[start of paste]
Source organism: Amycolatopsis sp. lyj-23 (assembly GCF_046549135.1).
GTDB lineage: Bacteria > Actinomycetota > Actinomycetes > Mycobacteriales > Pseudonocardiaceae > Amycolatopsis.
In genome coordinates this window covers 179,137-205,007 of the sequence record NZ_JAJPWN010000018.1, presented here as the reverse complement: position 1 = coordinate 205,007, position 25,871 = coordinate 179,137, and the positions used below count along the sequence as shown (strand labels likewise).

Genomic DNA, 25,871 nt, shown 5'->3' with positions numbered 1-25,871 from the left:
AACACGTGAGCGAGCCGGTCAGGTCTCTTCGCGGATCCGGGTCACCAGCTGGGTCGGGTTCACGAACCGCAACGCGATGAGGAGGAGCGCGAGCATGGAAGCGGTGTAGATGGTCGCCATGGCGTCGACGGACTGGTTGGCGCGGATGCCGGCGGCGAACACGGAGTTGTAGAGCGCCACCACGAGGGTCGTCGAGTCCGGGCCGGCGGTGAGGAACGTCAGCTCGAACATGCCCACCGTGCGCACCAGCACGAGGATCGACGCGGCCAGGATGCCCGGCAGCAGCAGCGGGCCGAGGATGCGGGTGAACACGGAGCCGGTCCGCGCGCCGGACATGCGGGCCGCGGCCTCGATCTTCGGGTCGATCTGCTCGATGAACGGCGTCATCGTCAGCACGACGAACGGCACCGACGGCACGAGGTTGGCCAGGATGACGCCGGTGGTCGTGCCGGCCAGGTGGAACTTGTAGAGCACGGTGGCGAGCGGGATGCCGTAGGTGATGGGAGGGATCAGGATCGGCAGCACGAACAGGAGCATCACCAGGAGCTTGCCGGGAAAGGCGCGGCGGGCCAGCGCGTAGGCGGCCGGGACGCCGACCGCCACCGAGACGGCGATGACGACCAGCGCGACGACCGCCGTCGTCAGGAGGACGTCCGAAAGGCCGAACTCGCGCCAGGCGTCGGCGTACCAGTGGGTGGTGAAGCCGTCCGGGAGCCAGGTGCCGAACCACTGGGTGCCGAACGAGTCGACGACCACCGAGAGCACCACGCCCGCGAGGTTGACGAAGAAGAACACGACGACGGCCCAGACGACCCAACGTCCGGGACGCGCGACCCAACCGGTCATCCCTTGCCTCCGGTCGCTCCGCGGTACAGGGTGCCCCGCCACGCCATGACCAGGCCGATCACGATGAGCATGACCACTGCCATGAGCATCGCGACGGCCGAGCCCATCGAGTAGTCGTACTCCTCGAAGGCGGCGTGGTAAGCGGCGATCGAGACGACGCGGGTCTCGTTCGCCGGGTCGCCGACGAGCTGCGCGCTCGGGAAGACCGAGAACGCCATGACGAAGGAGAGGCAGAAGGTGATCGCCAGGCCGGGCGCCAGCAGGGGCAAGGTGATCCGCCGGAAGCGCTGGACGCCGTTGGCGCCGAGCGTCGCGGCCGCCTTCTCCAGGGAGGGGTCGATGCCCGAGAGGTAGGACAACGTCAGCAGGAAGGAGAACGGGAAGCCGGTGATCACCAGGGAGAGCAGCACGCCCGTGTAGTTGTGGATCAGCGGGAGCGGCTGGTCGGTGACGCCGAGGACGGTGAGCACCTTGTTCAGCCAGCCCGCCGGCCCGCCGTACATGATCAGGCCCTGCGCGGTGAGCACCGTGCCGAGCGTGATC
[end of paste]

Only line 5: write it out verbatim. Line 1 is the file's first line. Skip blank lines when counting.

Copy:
AACACGTGAGCGAGCCGGTCAGGTCTCTTCGCGGATCCGGGTCACCAGCTGGGTCGGGTTCACGAACCGCAACGCGATGAGGAGGAGCGCGAGCATGGAAGCGGTGTAGATGGTCGCCATGGCGTCGACGGACTGGTTGGCGCGGATGCCGGCGGCGAACACGGAGTTGTAGAGCGCCACCACGAGGGTCGTCGAGTCCGGGCCGGCGGTGAGGAACGTCAGCTCGAACATGCCCACCGTGCGCACCAGCACGAGGATCGACGCGGCCAGGATGCCCGGCAGCAGCAGCGGGCCGAGGATGCGGGTGAACACGGAGCCGGTCCGCGCGCCGGACATGCGGGCCGCGGCCTCGATCTTCGGGTCGATCTGCTCGATGAACGGCGTCATCGTCAGCACGACGAACGGCACCGACGGCACGAGGTTGGCCAGGATGACGCCGGTGGTCGTGCCGGCCAGGTGGAACTTGTAGAGCACGGTGGCGAGCGGGATGCCGTAGGTGATGGGAGGGATCAGGATCGGCAGCACGAACAGGAGCATCACCAGGAGCTTGCCGGGAAAGGCGCGGCGGGCCAGCGCGTAGGCGGCCGGGACGCCGACCGCCACCGAGACGGCGATGACGACCAGCGCGACGACCGCCGTCGTCAGGAGGACGTCCGAAAGGCCGAACTCGCGCCAGGCGTCGGCGTACCAGTGGGTGGTGAAGCCGTCCGGGAGCCAGGTGCCGAACCACTGGGTGCCGAACGAGTCGACGACCACCGAGAGCACCACGCCCGCGAGGTTGACGAAGAAGAACACGACGACGGCCCAGACGACCCAACGTCCGGGACGCGCGACCCAACCGGTCATCCCTTGCCTCCGGTCGCTCCGCGGTACAGGGTGCCCCGCCACGCCATGACCAGGCCGATCACGATGAGCATGACCACTGCCATGAGCATCGCGACGGCCGAGCCCATCGAGTAGTCGTACTCCTCGAAGGCGGCGTGGTAAGCGGCGATCGAGACGACGCGGGTCTCGTTCGCCGGGTCGCCGACGAGCTGCGCGCTCGGGAAGACCGAGAACGCCATGACGAAGGAGAGGCAGAAGGTGATCGCCAGGCCGGGCGCCAGCAGGGGCAAGGTGATCCGCCGGAAGCGCTGGACGCCGTTGGCGCCGAGCGTCGCGGCCGCCTTCTCCAGGGAGGGGTCGATGCCCGAGAGGTAGGACAACGTCAGCAGGAAGGAGAACGGGAAGCCGGTGATCACCAGGGAGAGCAGCACGCCCGTGTAGTTGTGGATCAGCGGGAGCGGCTGGTCGGTGACGCCGAGGACGGTGAGCACCTTGTTCAGCCAGCCCGCCGGCCCGCCGTACATGATCAGGCCCTGCGCGGTGAGCACCGTGCCGAGCGTGATC